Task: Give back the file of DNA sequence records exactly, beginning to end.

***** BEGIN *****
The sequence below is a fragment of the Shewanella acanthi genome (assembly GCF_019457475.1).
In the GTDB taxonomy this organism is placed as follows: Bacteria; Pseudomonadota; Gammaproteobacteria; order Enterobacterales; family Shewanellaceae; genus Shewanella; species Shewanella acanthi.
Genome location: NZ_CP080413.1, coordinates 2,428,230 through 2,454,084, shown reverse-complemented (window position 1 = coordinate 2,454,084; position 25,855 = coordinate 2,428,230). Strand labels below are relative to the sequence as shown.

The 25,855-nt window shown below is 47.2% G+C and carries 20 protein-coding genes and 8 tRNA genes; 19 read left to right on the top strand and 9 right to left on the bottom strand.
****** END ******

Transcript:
The sequence below is a fragment of the Shewanella acanthi genome (assembly GCF_019457475.1).
In the GTDB taxonomy this organism is placed as follows: Bacteria; Pseudomonadota; Gammaproteobacteria; order Enterobacterales; family Shewanellaceae; genus Shewanella; species Shewanella acanthi.
Genome location: NZ_CP080413.1, coordinates 2,428,230 through 2,454,084, shown reverse-complemented (window position 1 = coordinate 2,454,084; position 25,855 = coordinate 2,428,230). Strand labels below are relative to the sequence as shown.

The 25,855-nt window shown below is 47.2% G+C and carries 20 protein-coding genes and 8 tRNA genes; 19 read left to right on the top strand and 9 right to left on the bottom strand.